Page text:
I wonder whether this is the article you were looking for http://www.nytimes.com/2010/03/18/fashion/18FITNESS.html?_r=0.
Regardless of any research done about this issue, I agree with you that doing both it’s counterproductive. I often see many people on treadmills, bikes, ellipticals, etc. who like to read while they are exercising and it makes me wonder. It’s impossible to do both and get a great workout out of it. There is a time to read and then there is a time to workout. It’s like driving and texting (or reading). Sometimes multitasking is not the most efficient way to accomplish a task. On the other hand, listening to music can be very effective and beneficial. I like to keep things simple.
Hi Nicole. In my opinion, some things in fitness may not need a research study or article to support them 🙂 Your client’s work on the treadmill, like any other exercising, can be explained in simple terms related to ‘exercise intensity,’ and “overload.”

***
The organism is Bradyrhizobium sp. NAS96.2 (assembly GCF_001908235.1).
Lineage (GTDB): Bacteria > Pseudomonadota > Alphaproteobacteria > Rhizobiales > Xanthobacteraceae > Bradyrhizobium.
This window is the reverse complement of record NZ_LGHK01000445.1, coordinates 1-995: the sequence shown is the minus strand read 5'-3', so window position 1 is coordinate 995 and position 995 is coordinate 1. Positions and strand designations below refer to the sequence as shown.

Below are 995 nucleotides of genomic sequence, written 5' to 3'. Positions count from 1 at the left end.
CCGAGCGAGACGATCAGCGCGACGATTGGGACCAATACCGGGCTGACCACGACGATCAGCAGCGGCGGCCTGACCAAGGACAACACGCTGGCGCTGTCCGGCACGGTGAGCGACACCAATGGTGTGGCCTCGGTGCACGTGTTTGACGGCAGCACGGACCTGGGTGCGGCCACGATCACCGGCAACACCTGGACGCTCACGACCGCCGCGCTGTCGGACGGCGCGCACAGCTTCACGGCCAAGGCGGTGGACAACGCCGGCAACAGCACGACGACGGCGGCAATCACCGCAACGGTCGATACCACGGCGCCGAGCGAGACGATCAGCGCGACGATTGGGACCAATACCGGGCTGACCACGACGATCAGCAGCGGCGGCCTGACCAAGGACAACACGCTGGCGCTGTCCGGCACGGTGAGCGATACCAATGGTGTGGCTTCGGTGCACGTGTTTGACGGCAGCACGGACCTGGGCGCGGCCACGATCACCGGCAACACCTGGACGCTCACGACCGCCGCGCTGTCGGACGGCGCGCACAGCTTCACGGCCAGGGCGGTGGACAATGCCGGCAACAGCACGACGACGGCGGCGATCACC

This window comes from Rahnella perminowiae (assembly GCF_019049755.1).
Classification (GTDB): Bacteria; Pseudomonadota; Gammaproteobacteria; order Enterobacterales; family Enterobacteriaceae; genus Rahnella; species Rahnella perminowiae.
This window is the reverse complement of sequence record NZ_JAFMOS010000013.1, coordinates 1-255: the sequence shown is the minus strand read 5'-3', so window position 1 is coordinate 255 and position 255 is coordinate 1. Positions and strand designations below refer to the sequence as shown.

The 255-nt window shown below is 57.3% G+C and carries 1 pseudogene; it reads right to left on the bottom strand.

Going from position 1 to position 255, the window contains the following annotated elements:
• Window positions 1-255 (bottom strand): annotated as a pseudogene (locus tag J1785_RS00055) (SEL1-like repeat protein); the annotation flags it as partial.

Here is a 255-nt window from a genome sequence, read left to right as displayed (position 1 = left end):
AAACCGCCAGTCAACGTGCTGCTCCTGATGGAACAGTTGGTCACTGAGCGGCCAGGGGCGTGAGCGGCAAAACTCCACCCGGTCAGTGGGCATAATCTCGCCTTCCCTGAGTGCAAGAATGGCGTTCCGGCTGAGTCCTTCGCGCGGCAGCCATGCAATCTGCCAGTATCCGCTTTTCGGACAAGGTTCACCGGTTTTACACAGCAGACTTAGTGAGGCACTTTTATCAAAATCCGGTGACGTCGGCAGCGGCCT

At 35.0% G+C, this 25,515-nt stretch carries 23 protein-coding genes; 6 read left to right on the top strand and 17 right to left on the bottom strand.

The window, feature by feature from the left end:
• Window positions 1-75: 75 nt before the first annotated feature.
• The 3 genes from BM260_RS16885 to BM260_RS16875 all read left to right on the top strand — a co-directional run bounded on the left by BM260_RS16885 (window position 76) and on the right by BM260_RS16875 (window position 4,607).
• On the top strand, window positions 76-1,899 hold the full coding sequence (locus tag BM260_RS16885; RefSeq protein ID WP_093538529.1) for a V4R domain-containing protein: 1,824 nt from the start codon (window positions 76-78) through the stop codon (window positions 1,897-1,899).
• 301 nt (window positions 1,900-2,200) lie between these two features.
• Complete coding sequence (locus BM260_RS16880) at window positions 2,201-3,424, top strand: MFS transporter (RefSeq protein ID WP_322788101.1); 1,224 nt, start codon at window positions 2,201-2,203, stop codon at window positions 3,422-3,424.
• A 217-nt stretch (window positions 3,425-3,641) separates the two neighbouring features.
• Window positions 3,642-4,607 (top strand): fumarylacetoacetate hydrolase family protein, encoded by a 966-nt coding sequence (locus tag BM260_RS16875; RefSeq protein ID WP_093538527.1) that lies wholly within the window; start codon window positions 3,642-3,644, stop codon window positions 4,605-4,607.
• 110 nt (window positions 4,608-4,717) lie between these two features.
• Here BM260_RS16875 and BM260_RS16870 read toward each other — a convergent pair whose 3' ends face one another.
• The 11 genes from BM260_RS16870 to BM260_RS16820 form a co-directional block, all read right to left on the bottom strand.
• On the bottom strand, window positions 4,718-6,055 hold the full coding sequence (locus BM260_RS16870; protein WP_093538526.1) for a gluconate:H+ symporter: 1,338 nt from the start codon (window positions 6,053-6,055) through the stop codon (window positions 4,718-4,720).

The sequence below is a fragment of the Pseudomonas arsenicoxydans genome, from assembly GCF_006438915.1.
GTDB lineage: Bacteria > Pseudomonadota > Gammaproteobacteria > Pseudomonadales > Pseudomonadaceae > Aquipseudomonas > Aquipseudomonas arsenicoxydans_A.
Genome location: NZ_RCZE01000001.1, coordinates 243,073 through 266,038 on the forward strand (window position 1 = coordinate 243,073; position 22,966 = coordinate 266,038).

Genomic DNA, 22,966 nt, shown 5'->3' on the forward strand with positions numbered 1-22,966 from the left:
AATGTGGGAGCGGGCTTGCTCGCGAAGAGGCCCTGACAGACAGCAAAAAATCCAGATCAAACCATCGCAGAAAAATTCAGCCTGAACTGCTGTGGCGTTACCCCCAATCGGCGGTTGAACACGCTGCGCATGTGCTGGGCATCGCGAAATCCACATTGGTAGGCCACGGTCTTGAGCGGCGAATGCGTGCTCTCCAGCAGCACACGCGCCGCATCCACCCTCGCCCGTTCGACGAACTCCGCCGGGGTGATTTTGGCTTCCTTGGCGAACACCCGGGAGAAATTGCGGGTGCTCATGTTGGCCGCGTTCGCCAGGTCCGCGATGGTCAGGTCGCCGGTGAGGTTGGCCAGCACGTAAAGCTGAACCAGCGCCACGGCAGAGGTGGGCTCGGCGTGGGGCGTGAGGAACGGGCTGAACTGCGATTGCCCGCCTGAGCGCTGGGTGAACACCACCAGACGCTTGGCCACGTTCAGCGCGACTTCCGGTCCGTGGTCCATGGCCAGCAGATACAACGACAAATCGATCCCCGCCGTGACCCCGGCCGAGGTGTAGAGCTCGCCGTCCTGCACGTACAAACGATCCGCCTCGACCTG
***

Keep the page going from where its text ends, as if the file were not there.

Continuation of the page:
If your client’s goal is to IMPROVE their cardiovascular fitness they need to up their intensity in order to progressively overload their system – period. I use analogies a lot in explaining concepts to my clients. One I like to use regarding overload and intensity is I will take out a pencil and say “there is no doubt that this pencil has weight – right? So, what if everyday I came to the gym, lifted this pencil 150 times – do you think that I will start to get stronger?” Of course this is a ridiculous example, but the underlying message is clear – you improve through manipulating the intensity of your exercise in order to overload your system.
I hope that this helps.